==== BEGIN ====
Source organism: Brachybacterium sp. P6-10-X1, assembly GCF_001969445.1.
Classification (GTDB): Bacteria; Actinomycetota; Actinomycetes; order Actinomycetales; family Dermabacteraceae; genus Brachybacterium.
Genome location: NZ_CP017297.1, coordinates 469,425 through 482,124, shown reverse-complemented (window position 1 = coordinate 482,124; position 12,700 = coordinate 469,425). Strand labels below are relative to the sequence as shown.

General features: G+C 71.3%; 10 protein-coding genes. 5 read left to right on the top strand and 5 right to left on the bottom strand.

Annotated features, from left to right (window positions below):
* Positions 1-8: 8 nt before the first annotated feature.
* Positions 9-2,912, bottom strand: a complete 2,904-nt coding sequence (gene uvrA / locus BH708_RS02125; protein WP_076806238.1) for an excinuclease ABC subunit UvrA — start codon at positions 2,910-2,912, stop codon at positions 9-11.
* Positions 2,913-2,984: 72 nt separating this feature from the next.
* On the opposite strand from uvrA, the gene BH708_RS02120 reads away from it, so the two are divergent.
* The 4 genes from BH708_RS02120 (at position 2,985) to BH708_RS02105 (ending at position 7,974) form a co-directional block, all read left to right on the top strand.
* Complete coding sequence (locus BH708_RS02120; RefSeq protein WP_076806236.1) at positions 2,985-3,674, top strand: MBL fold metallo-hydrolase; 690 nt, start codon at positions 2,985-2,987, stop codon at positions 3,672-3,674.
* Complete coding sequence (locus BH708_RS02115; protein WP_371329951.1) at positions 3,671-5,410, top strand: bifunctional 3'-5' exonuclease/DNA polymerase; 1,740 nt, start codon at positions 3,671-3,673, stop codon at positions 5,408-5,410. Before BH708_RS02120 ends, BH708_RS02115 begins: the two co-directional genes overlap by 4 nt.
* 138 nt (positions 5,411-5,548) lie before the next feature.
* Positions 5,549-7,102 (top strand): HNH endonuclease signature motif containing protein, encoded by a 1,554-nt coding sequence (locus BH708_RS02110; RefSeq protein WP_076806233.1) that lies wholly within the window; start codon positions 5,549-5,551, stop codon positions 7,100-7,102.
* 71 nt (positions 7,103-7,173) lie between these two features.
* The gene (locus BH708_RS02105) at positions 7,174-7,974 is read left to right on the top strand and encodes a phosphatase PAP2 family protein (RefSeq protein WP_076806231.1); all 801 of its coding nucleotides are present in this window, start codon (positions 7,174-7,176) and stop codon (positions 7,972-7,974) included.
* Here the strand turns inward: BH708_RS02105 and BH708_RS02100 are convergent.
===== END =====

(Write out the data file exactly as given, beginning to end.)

Source organism: Brachybacterium sp. P6-10-X1, assembly GCF_001969445.1.
Classification (GTDB): Bacteria; Actinomycetota; Actinomycetes; order Actinomycetales; family Dermabacteraceae; genus Brachybacterium.
Genome location: NZ_CP017297.1, coordinates 469,425 through 482,124, shown reverse-complemented (window position 1 = coordinate 482,124; position 12,700 = coordinate 469,425). Strand labels below are relative to the sequence as shown.

General features: G+C 71.3%; 10 protein-coding genes. 5 read left to right on the top strand and 5 right to left on the bottom strand.

Annotated features, from left to right (window positions below):
* Positions 1-8: 8 nt before the first annotated feature.
* Positions 9-2,912, bottom strand: a complete 2,904-nt coding sequence (gene uvrA / locus BH708_RS02125; protein WP_076806238.1) for an excinuclease ABC subunit UvrA — start codon at positions 2,910-2,912, stop codon at positions 9-11.
* Positions 2,913-2,984: 72 nt separating this feature from the next.
* On the opposite strand from uvrA, the gene BH708_RS02120 reads away from it, so the two are divergent.
* The 4 genes from BH708_RS02120 (at position 2,985) to BH708_RS02105 (ending at position 7,974) form a co-directional block, all read left to right on the top strand.
* Complete coding sequence (locus BH708_RS02120; RefSeq protein WP_076806236.1) at positions 2,985-3,674, top strand: MBL fold metallo-hydrolase; 690 nt, start codon at positions 2,985-2,987, stop codon at positions 3,672-3,674.
* Complete coding sequence (locus BH708_RS02115; protein WP_371329951.1) at positions 3,671-5,410, top strand: bifunctional 3'-5' exonuclease/DNA polymerase; 1,740 nt, start codon at positions 3,671-3,673, stop codon at positions 5,408-5,410. Before BH708_RS02120 ends, BH708_RS02115 begins: the two co-directional genes overlap by 4 nt.
* 138 nt (positions 5,411-5,548) lie before the next feature.
* Positions 5,549-7,102 (top strand): HNH endonuclease signature motif containing protein, encoded by a 1,554-nt coding sequence (locus BH708_RS02110; RefSeq protein WP_076806233.1) that lies wholly within the window; start codon positions 5,549-5,551, stop codon positions 7,100-7,102.
* 71 nt (positions 7,103-7,173) lie between these two features.
* The gene (locus BH708_RS02105) at positions 7,174-7,974 is read left to right on the top strand and encodes a phosphatase PAP2 family protein (RefSeq protein WP_076806231.1); all 801 of its coding nucleotides are present in this window, start codon (positions 7,174-7,176) and stop codon (positions 7,972-7,974) included.
* Here the strand turns inward: BH708_RS02105 and BH708_RS02100 are convergent.